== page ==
Quantitative Phase Imaging & Optical Diffraction Tomography

Quantitative phase imaging

Quantitativ phase imaging of single cells. a) The schematic drawing of the cross-section along the optical axis illustrates the phase delay ∆Φ of light passing through a cell (wavefronts drawn as red lines). The phase delay is caused by the RI of the cell, which is larger than that of the surrounding medium n m . The images in (b) and (c) show phase and intensity images of a representative HL60/S4 cell.
Quantitative phase imaging of a single cell. a) The schematic drawing of the cross-section along the optical axis illustrates the phase delay ∆Φ of light passing through a cell (wavefronts drawn as red lines). The phase delay is caused by the RI of the cell, which is larger than that of the surrounding medium. The images in (b) and (c) show phase and intensity images of an HL60/S4 cell. Figure reproduced from [1].

Quantitative phase imaging (QPI) is a marker-free technique for quantifying the optical thickness of cells. We are interested in optical properties that can be derived from the optical thickness, including refractive index (RI) or mass density of cells. QPI is commonly performed using digital holographic microscopy (DHM) [2]. In addition, we employ commercial QPI hardware (Phasics, S.A., France) that is based on quadriwave lateral-shearing interferometry [3]. We apply these techniques, for example, to find average RI values for single cells or cell populations and we are employing QPI to study various biological processes.

Optical diffraction tomography

3D Refractive Index of an HL60 cell
Refractive index reconstruction of an HL60/S4 cell. The 3D visualization shows the iso-surfaces at 1.339 (violet), 1.357 (yellow), 1.363 (orange) and 1.380 (red). Figure reproduced from [1].

Optical diffraction tomography (ODT) is a 3D imaging technique that is used to obtain the quantitative RI distribution within cells. ODT employs QPI techniques to record 2D phase images of a cell from multiple angles which are then used for the tomographic 3D reconstruction. The tomographic approach is crucial for 3D RI imaging, because it allows to deduce the RI from the  optical thickness that is measured with QPI.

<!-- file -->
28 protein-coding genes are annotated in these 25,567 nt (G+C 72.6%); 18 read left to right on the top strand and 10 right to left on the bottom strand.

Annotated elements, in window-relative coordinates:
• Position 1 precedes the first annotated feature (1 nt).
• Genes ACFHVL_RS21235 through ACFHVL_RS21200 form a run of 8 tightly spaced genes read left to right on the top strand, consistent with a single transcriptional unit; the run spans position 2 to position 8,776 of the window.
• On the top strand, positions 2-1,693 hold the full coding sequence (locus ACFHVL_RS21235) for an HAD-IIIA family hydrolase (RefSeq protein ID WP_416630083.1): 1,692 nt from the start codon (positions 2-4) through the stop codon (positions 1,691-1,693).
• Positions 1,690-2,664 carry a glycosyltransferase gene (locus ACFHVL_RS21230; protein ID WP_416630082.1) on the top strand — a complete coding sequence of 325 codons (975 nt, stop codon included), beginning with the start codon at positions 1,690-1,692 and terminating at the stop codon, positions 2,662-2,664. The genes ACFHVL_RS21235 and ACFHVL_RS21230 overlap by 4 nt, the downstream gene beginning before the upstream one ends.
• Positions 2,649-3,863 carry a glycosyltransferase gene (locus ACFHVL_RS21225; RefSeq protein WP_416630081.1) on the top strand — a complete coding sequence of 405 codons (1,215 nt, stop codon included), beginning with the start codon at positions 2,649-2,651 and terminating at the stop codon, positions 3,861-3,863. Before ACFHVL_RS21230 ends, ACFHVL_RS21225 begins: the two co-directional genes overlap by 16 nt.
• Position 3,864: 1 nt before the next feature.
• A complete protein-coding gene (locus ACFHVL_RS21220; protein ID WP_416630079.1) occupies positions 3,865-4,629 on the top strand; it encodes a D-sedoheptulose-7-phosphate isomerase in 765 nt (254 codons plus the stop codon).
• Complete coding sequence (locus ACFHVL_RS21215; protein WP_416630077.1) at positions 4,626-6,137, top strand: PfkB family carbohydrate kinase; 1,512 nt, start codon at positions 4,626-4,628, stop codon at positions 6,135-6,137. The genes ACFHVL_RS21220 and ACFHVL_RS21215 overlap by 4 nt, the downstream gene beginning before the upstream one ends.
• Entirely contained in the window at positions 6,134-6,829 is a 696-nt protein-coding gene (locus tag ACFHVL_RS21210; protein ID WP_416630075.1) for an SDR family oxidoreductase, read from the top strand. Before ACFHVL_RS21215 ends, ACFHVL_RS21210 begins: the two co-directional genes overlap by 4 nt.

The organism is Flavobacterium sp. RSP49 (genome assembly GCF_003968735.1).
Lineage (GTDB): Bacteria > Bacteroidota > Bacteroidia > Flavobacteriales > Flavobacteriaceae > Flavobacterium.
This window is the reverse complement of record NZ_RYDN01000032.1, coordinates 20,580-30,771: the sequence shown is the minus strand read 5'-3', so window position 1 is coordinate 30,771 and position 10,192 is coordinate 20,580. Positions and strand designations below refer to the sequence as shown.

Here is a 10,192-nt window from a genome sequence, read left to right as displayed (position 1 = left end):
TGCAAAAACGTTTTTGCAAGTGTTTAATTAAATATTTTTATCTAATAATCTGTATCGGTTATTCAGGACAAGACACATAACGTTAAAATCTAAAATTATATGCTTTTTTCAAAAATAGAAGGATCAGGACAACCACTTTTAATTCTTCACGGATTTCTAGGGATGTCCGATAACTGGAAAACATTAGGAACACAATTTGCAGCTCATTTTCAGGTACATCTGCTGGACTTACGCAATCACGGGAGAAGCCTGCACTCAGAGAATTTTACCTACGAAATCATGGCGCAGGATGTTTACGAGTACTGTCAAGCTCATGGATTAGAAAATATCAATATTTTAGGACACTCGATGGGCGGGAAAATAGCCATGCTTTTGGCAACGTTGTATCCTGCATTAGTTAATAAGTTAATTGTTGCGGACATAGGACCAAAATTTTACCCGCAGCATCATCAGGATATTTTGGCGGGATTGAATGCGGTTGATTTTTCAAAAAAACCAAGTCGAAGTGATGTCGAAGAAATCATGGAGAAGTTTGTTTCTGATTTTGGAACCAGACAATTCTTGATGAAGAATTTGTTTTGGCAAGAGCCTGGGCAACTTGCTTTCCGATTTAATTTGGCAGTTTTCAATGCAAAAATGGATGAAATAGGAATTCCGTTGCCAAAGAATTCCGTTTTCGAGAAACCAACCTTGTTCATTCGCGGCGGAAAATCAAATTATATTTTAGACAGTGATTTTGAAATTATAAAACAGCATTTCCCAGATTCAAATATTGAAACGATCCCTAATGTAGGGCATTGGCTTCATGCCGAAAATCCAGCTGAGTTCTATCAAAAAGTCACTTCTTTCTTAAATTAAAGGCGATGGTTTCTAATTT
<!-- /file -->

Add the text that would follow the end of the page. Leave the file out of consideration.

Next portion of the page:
In practice, we employ optical and microfluidic devices (see Optical Trapping) to rotate single cells while acquiring QPI data. To obtain the 3D refractive index from these data, we use a backpropagation algorithm that is based on the Rytov approximation [4, 5]. Our approach to ODT allows to image single cells in suspension, but requires elaborate pre-processing steps. Thus, we are constantly developing state of the art image registration and tomographic reconstruction algorithms [6, 1]. If you are interested in our QPI and ODT techniques, please check out our QPI & ODT libraries.

[1] P. Müller, “Optical Diffraction Tomography for Single Cells,” PhD Thesis, 2016.
author = {Paul M{\"{u}}ller},
title = {{Optical Diffraction Tomography for Single Cells}},
school = {TU Dresden},
year = {2016},
file = {:http\://www.qucosa.de/fileadmin/data/qucosa/documents/20226/Mueller_ODT_SingleCells_Diss_2016_print.pdf:URL},
owner = {paul},
timestamp = {2016.08.03},
url = {http://nbn-resolving.de/urn:nbn:de:bsz:14-qucosa-202261},
abstract = {Analyzing the structure of a single cell based on its refractive index (RI) distribution is a common and valued approach, because it does not require any artificial markers. The RI is an inherent structural marker that can be quantified in three dimensions with optical diffraction tomography (ODT), an inverse scattering technique. This work reviews the theory of ODT and its implementation with an emphasis on single-cell analysis, identifying the Rytov approximation as the most efficient descriptor for light propagation. The accuracy of the reconstruction method is verified with in silico data and imaging artifacts associated with the inverse scattering approach are addressed. Furthermore, an experimental ODT setup is presented that consists of a bright-field microscope, a phase-imaging camera, and an optical trap combined with a microfluidic chip.
A novel image analysis pipeline is proposed that addresses image corrections and frame alignment of the recorded data prior to the RI reconstruction.
In addition, for a rotational axis that is tilted with respect to the image plane, an improved reconstruction algorithm is introduced and applied to single, suspended cells in vitro, achieving sub-cellular resolution.}